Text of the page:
It's not easy being a CEO. Whether you're in charge of a small business that you built, or were appointed CEO to an existing company, the success of that venture is largely dependent on you as the CEO. Even if someone else makes a mistake, at the end of the day it all trickles up to the CEO but you can use these tips, tools, and suggestions to keep everything running smoothly, and growing too. We'll also take a look at what to do when things go wrong.
Skills to Have as a CEO
We could go on forever about the skills that are important for a CEO to possess, but for every example there will certainly be people who break the mold and have found success without that particular skill. With that in mind, here are some skills that are near-universally important for a CEO to work on.
Negotiation Skills: Being able to negotiate effectively is one of the absolute most important skills for any successful CEO to have. Negotiations take place daily, and not always in ways you would expect. There's more to negotiations than sitting down in a board room and trying to carve out the best deal. Negotiations can take place between you and employees, competitors, suppliers, shareholders, customers, and the list goes on and on. Great negotiators understand the idea of engaging in an exchange, it's a game of give and take.
Delegating & Leadership: Being able to find the right people for the job, and effectively guiding them towards successfully completing all tasks are very important skills to have. Depending on the size of the business, you won't be coming into contact with every single employee – but you will know their managers and supervisors, and you'll have to trust that you've got a solid team in place.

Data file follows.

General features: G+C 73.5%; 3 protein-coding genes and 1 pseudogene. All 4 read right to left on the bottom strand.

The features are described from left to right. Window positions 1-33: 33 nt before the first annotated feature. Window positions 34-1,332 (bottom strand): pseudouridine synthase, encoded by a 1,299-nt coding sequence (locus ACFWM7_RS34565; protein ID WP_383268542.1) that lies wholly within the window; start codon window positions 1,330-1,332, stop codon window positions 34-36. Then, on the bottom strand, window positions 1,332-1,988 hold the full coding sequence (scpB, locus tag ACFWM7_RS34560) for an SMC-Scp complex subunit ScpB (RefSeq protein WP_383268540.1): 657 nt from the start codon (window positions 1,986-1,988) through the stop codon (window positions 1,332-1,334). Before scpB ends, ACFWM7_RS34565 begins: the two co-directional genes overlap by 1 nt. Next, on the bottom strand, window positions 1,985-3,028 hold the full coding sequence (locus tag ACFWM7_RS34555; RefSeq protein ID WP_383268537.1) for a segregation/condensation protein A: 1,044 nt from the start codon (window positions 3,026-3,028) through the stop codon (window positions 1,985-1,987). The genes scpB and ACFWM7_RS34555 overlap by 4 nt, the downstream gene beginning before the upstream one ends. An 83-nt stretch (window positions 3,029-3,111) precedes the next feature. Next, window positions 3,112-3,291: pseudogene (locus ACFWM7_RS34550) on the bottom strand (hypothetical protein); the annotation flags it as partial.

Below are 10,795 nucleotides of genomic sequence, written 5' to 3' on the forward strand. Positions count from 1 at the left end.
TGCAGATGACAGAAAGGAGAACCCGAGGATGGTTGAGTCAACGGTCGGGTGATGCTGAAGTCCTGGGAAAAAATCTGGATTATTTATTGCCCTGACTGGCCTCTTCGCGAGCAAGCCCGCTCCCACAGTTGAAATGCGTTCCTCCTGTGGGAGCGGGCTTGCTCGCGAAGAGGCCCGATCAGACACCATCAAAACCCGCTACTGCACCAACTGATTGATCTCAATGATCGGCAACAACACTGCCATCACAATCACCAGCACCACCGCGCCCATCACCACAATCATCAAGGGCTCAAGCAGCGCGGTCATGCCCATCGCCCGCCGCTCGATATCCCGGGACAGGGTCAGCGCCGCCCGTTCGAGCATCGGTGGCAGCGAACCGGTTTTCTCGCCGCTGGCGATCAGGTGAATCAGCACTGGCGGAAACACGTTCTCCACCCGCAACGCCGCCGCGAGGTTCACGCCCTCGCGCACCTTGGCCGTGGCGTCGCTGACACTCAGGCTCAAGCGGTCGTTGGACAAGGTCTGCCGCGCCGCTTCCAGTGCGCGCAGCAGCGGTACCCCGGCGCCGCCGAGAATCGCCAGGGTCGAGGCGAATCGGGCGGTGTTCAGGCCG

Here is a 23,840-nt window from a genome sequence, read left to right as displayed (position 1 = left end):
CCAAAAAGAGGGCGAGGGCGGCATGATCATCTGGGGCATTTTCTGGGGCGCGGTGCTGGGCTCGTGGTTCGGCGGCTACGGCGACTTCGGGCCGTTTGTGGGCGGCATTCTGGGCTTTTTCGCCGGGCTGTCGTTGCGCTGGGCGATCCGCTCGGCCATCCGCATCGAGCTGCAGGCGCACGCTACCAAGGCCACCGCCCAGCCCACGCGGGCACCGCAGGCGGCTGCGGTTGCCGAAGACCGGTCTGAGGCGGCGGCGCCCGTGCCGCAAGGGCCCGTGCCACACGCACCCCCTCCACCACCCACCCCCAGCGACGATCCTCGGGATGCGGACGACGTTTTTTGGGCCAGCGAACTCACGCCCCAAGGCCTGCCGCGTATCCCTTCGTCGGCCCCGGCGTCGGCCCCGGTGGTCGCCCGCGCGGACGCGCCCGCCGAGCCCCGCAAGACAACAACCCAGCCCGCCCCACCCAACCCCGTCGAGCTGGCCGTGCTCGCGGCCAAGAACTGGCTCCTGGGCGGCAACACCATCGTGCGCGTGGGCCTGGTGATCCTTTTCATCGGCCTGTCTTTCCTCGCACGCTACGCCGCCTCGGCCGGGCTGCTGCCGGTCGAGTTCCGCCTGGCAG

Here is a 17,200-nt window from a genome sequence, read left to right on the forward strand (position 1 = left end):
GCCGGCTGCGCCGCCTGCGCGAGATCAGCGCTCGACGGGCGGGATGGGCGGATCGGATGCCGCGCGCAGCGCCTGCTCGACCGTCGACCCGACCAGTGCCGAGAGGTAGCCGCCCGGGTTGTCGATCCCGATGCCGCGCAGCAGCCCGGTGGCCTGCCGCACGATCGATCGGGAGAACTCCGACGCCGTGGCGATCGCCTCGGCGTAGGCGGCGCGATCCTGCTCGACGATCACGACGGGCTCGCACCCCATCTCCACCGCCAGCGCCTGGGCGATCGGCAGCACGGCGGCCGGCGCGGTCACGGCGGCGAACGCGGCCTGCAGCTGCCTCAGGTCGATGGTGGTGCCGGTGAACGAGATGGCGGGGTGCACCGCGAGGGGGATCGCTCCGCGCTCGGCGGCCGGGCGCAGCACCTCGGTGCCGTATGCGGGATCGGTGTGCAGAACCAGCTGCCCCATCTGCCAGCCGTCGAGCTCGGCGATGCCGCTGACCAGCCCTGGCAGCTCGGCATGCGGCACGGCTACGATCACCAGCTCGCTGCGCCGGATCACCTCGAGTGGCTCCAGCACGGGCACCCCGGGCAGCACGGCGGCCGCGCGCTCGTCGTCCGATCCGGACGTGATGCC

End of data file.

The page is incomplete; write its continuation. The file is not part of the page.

Macro-Management: At a certain point, it can be hard for some CEOs to “let go” of the small, day-to-day types of things and to focus on the big picture but it's essential. Let each department or team deal with their day-to-day issues, so that you can focus on the overall success of the business.
Taking Action: Plans and strategies are great but they require the courage to take action on them. This is what sets a lot of successful people apart from those who don't make it, is just going out there and trying to make things happen without being paralyzed by fear.
What To Do When Things Go Wrong
It's never easy to face angry shareholders. As the CEO, you're the one who has to answer to them because no matter what mistake was made, it can be traced up the line to you in one way or another, that's just part of the job. If the company isn't doing so well, but you are still taking home a big paycheck, you'll have some explaining to do.
- 1. Explain the situation and yourself.
- 2. Provide some back-story and context.
- 3. Don't act dismissive of any shareholder's concerns.
- 4. Seek out support from allies.
- 5. Make concessions. Should you give back some of your pay? Re-evaluate moving forward?
- 6. Get out there and be seen, visit your employees, boost morale.
- 7. Get yourself in the good graces of the board of directors.
- 8. Weather the storm, and remind them why you have the job in the first place.
Getting out ahead of things can also help to diffuse a lot of situations. If you know that the company is having a rough quarter, and you also know that you're due to exercise some very lucrative stock options that will boost your overall compensation, it can't hurt to be upfront about this rather than having angry and resentful shareholders bring it to light. This allows you to put everything into context so that people aren't automatically assuming the worst and getting too upset.
Mary Ann Keeling is a freelance writer and business consultant who loves sharing her insights on the latest business opportunities. With a bit of leadership and negotiation skills from scotwork.com.au CEO`s can achieve all important career goals they wish to pursue.